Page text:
The SNAP Challenge is an annual event that asks people to learn first-hand what it's like to eat on the amount of money provided by the federal government’s Supplemental Nutrition Assistance Program for four days.

That's the formal name for the food stamp program, and under it, the government provides about $4.16 a day for each person who qualifies.

"The SNAP Challenge is about raising awareness of hunger in the community,” said Heath Butrum of the Community Food Bank of Southern Arizona, “really showing people on a day-to-day basis what our clients go through, always having to worry about where the next meal is coming from."

My wife, Ashley, and I decided that we would take part, and I would document our experiences here and in a daily journal you can find here.

The bulk of the food we had for the SNAP Challenge, total cost $29.

We spent a total of just under $33 on food for most of last week.

Setting our budget started before Monday, beginning when the weekly grocery store ads came out.

I started by flipping through the ads that come in the newspaper on Wednesdays. But just browsing didn’t work.

I started taking notes. That wasn’t enough either, so that’s when the spreadsheet started.

Roughly four hours later, I had a shopping list. I then spent another hour looking for coupons to save a little more.

On top of the five hours spent with ads and coupons, I then spent another three hours shopping.

Eight hours, six stores and $29 later, our food was purchased.

That left us a little bit of money, which came in handy once we figured out what we were missing out on.

Day one of the challenge was Labor Day.

I spent the day prepping food and planning. I cooked main courses, chopped vegetables and fruit and divided my cereal into four equal portions so I wouldn’t eat it all before I was done.

PHOTO: Zac Ziegler
The breakfast that Ashley and I ate every day of the challenge.

Day two was our first day at work.

I wasn’t the only person in the AZPM building familiar with the challenge; U.S. Rep. Raul Grijalva was there doing an interview.

Grijalva said he did the SNAP Challenge last year and knows about the program’s recent problems.

The Farm Bill, which funds SNAP, has been tied up in Congress for months.

“The concern I have is that we’re still struggling with the Farm Bill,” Grijalva said. “We’re still fighting back the majority to cut $40 billion over 10 years from SNAP, which is nutritional support for families.”

How did he get through the challenge last year? “Ramen, lots of Ramen. You throw in some carrots, and it’s a whole different meal.”

Ramen and carrots isn’t what this amount of money necessarily leaves you eating.

We managed to eat decent cuts of meat, fresh fruit and fresh and frozen veggies. We ate more bread and cereal because grains are inexpensive and filling.

We benefited from good sales and lots of preparation. Those who can’t get to two or more grocery stores may not eat so well.

PHOTO: Zac Ziegler
Stock piles of ready-to-hand-out food bags sit on the shelves of the Community Food Bank of Southern Arizona, ready to be delivered in remote locations.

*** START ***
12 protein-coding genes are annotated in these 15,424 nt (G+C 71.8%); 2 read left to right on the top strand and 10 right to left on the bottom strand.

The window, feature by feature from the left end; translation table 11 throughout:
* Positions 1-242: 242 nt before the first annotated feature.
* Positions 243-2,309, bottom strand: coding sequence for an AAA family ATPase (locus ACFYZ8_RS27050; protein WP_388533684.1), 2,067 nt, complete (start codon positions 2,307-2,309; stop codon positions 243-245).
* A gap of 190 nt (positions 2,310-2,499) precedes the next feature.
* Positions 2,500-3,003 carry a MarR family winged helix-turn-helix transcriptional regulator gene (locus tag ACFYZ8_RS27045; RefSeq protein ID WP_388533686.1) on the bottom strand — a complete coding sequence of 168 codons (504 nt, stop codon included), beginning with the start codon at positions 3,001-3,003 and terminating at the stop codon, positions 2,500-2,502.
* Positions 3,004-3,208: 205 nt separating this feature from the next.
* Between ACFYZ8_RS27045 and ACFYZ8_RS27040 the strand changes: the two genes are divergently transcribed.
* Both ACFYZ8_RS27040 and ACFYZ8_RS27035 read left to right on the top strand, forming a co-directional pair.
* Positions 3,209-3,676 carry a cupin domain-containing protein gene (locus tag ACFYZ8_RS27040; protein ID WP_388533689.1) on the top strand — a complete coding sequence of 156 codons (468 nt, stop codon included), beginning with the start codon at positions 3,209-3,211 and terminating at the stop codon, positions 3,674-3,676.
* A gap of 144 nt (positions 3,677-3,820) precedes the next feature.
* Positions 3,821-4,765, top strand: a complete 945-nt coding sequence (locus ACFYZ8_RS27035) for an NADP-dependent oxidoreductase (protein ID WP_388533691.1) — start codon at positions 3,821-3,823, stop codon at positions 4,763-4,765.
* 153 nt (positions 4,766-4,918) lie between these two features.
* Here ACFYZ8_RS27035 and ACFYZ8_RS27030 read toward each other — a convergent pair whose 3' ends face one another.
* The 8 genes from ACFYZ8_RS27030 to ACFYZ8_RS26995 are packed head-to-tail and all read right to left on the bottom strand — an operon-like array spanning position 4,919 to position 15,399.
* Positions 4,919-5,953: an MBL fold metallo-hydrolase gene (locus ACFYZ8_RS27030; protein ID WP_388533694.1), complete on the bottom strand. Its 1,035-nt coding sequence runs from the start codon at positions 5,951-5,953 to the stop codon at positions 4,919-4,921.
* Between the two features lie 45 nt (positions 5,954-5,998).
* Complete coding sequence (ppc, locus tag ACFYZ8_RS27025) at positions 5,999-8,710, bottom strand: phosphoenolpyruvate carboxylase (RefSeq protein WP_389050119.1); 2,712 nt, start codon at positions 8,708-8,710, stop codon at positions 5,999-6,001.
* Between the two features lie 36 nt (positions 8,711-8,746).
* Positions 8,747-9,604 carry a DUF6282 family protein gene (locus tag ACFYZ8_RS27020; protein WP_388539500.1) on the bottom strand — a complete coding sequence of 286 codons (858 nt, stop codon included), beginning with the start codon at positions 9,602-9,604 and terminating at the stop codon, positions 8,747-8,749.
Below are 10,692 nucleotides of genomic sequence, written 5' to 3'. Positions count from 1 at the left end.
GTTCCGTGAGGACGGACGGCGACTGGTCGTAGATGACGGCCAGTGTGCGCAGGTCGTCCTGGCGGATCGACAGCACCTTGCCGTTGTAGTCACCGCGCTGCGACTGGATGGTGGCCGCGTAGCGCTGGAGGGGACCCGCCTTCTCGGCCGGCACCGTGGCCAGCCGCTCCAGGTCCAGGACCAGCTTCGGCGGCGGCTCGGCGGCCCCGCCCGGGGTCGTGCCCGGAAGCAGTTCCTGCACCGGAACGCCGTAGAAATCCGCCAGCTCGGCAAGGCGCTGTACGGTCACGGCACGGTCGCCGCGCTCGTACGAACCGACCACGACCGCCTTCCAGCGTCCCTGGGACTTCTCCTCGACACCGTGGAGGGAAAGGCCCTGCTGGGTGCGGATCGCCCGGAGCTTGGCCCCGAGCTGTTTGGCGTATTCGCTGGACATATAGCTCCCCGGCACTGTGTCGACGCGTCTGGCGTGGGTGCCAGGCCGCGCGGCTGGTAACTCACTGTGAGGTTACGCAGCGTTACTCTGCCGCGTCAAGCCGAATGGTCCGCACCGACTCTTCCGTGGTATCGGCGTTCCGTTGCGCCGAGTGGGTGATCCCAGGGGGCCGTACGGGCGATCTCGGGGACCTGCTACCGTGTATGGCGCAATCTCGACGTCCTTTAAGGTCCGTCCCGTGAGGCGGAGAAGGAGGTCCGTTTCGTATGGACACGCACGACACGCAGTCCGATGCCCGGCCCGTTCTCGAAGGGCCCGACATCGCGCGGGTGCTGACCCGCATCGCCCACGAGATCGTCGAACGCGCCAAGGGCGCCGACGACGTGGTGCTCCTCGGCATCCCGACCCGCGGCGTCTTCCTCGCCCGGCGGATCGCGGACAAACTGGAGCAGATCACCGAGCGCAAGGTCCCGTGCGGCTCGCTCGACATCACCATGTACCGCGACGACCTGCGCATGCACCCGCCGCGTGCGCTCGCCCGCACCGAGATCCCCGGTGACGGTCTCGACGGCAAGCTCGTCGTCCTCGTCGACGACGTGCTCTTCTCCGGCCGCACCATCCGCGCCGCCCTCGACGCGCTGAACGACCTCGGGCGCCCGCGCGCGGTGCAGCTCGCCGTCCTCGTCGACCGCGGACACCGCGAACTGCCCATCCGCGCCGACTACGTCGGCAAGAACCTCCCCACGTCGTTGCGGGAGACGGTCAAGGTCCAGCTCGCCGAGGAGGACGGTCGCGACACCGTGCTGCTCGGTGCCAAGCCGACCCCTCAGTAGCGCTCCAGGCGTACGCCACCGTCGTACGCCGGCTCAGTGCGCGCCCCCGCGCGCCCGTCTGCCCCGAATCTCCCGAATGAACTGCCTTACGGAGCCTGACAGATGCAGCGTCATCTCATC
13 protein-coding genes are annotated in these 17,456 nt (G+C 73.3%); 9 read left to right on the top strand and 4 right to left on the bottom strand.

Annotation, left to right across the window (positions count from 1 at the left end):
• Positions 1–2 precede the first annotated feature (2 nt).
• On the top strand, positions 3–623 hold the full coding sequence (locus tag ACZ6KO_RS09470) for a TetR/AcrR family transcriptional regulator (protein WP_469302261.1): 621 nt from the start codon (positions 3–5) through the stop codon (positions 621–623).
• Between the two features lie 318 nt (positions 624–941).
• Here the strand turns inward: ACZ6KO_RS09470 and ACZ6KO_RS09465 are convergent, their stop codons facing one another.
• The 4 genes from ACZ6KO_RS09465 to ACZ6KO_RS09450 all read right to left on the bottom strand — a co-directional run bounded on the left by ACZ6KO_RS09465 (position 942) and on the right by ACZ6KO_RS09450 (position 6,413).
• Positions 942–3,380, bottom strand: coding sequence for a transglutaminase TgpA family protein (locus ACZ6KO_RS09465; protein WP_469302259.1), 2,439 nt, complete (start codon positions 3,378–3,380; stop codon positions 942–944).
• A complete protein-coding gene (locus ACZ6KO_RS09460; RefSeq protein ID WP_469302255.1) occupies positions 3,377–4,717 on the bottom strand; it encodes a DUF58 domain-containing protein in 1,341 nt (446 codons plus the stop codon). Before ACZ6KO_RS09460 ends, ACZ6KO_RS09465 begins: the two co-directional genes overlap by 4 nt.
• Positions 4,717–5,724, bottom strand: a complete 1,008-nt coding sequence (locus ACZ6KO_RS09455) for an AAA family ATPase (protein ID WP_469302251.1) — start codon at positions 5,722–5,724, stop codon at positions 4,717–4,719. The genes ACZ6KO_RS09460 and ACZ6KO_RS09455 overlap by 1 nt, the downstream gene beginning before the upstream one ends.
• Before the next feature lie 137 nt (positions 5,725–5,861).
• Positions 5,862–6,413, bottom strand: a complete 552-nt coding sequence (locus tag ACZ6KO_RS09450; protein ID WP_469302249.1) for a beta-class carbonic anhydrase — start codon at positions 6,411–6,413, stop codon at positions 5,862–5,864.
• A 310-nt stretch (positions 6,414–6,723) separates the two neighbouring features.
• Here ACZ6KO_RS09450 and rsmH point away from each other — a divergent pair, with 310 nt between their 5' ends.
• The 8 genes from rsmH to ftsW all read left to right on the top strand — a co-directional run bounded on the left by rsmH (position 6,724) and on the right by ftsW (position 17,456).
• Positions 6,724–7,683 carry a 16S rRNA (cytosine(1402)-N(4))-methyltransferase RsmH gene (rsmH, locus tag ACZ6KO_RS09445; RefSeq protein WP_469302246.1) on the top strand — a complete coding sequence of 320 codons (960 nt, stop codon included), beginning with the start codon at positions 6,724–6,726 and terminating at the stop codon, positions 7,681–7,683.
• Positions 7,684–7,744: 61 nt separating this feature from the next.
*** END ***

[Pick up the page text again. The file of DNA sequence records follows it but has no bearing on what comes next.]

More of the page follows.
They may be stuck with what’s cheap, and what’s cheap isn’t always healthy.

Eating healthy is definitely on the mind of the organization that promoted the challenge in Tucson.

The Community Food Bank of Southern Arizona ensures that the food it hands out is healthy.

That assistance is big, because nearly one in five Southern Arizonans are getting some form of help.

“In Pima County, there are 172,000 individuals that receive SNAP benefits,” said the Community Food Bank’s Butrum. “That comes out to about 17 percent of the total population in this county. About half of those recipients are children.”

The food bank doesn't only give out food; it teaches people how to grow it. It even helps those in the most need build backyard gardens.

It helps people master what is becoming a lost skill.

“When I speak to my 92-year-old grandpa,” said Melissa Mundt, “and tell him that I teach people gardening he says, ‘What do you do that for? They should already know.’”

PHOTO: Zac Ziegler
Gardeners listen as Community Food Bank gardener Patricia Rojas teaches a class.

Aspiring gardeners show up to the weekend classes and get their hands dirty in the food bank’s garden.

The classes are not just for those in financial need or for novice gardeners; they’re for anyone who signs up.

My wife and I managed our $33 budget.

While we ate as healthy as usual, we still ate well, certainly better than we did in college and probably better than a lot of people.

We felt fine.

But there was an increase in tension around meals. Food wasn’t the joyous thing that it normally is. It was sustenance, fuel for the body. It changed our view of food for those days.

And for some people, that is the everyday reality. Food is happiness, it’s just sustenance.

Luckily for us, that joy was back after the challenge ended

You can read more about the experience my wife and I had, see pictures of what we ate, and here more from the people I interviewed on this daily journal.